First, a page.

—Octavia E. Butler



Narcas: The Secret Rise of Women in Latin America’s Cartels

“[T]o view their role as a simple reflection of necessity is to rob women of their agency, reducing them to mere pawns in a man’s game. The patriarchy of the cartels seems very real, but to assume women don’t have a capacity for violence or a thirst for power and status is just another narrow gender stereotype that grossly misunderstands and underestimates women and their role in the social order.”
—Deborah Bonello 


The Patriarchs

The Patriarchs: The Origins of Inequality

“The word we use now to describe women’s oppression—‘patriarchy’—has become devastatingly monolithic, drawing in all the ways in which women and girls around the world are abused and treated unfairly, from domestic violence and rape to the gender pay gap and moral double standards. Taken together, the sheer scale and breadth of it appear out of our control. Patriarchy begins to look like one vast conspiracy stretching all the way back into deep time. Something terrible must have happened in our forgotten past to bring us to where we are now.”
—Angela Saini


The Seven Necessary Sins for Women and Girls

The Seven Necessary Sins for Women and Girls

“A feminism that must respect ‘culture’ and ‘religion’ is a feminism that is shackled to respecting two basic pillars of patriarchy, pillars that were erected to keep women, girls, nonbinary and queer people in our ‘place,’ which is, of course, subservient to heterosexual men. We need a feminism that is robust, aggressive, and unapologetic; a feminism that defies, disobeys, and disrupts that patriarchy, not one that collaborates with, coddles, and complies with it.”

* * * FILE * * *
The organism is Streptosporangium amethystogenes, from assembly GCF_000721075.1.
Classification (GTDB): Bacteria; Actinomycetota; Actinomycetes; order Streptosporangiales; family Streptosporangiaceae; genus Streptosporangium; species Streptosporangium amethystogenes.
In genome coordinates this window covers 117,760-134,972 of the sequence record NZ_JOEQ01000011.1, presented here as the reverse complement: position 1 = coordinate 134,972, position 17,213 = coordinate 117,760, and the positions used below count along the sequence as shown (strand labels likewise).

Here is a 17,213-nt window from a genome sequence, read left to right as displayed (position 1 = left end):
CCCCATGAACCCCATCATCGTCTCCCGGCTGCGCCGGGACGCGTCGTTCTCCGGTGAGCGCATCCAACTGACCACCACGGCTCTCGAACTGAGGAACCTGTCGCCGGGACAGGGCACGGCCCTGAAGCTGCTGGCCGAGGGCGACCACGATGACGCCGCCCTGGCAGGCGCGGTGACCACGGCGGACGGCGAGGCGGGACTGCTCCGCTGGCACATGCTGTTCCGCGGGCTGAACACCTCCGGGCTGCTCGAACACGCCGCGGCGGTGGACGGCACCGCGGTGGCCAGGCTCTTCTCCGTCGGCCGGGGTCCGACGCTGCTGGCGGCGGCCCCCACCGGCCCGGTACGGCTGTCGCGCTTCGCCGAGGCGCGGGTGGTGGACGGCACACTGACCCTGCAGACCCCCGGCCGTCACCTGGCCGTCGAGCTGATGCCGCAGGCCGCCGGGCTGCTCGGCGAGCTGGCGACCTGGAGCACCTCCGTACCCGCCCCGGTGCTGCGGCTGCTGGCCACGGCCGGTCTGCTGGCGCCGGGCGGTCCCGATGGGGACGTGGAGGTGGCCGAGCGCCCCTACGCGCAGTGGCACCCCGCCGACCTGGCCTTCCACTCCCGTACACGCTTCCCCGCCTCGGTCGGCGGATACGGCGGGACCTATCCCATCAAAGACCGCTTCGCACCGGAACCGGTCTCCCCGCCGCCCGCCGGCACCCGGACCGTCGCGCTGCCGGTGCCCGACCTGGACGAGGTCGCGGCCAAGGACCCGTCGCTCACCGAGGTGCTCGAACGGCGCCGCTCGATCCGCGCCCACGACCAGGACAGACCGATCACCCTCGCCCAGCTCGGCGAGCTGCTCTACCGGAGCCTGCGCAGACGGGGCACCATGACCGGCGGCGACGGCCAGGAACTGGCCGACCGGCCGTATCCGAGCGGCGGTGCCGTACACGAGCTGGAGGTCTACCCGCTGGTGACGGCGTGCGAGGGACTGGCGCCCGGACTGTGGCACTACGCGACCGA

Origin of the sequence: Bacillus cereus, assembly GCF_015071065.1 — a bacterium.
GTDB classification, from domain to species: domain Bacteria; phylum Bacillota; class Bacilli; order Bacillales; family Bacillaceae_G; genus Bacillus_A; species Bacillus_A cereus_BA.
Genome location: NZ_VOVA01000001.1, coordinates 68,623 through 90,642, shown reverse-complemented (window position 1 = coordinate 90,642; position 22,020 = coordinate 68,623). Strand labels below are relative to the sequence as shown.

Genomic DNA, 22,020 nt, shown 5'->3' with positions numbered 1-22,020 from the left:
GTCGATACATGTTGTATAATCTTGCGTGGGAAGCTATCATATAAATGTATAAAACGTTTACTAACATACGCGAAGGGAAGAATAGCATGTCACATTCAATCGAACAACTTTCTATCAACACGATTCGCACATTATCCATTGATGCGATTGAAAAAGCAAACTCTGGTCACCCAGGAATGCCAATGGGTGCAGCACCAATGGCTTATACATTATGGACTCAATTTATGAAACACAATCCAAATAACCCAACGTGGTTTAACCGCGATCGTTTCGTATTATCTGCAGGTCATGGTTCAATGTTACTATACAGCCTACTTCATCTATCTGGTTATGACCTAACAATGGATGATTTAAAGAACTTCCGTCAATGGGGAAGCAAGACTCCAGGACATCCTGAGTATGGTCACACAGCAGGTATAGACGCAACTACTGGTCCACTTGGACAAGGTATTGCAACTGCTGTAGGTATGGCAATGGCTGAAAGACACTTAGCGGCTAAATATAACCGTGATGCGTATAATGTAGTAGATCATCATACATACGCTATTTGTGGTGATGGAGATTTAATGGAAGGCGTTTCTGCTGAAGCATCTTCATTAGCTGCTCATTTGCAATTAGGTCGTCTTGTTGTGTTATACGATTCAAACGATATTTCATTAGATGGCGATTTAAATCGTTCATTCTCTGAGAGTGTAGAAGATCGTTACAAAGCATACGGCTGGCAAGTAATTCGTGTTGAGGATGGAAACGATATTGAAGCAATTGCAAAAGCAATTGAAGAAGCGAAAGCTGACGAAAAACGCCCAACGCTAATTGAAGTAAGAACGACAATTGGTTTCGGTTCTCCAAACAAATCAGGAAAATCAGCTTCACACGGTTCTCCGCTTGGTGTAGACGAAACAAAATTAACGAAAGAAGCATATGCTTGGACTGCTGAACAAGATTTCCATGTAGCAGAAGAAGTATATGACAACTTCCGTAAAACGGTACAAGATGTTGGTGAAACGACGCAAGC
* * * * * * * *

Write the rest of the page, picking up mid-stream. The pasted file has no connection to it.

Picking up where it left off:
—Mona Eltahawy 


School Moms

School Moms: Parent Activism, Partisan Politics, and the Battle for Public Education

“I salute these ‘school moms’—a term that I intend as wholly complimentary and includes all highly active school parents—bring serious professional skills, hours of labor, and care to the tasks they take on. They have always been around, breezing down school hallways or sitting at a checkout desk in the library to help out. But in this new environment, their tasks have shifted. Parent involvement is no longer only about organizing the back-to-school picnic and the teacher appreciation breakfast or keeping track of orders for the wrapping paper fundraiser. Now it also includes tracking school board agendas, organizing meeting turnouts, reviewing proposed state legislation, creating Facebook pages where parents first spread the word about conflict in the schools and building—and then turn those Facebook groups into bona fide organizations with their own websites and missions.”
—Laura Pappano 


Touched Out

Touched Out: Motherhood, Misogyny, Consent, and Control

“The #MeToo movement brought a steady stream of testimony by women who had been harassed, violated, and assaulted. It felt like a watershed moment. But even in that climate, mothers I knew still spoke of feeling “touched out” as though it were par for the course. I began to wonder about the connection between how women were feeling in motherhood and the larger culture of assault in which we had all grown up. My aversion to my children’s soft hands felt like an indication of a deep unresolvedness in my body.”
—Amanda Montei




About the Author 

Christian Coleman is the digital marketing manager at Beacon Press and editor of Beacon Broadside. Before joining Beacon, he worked in writing, copy editing, and marketing positions at Sustainable Silicon Valley and Trikone. He graduated from Boston College and the Clarion Science Fiction & Fantasy Writers’ Workshop. Follow him on Twitter at @coleman_II and on Bluesky at @colemanthe2nd.bsky.social.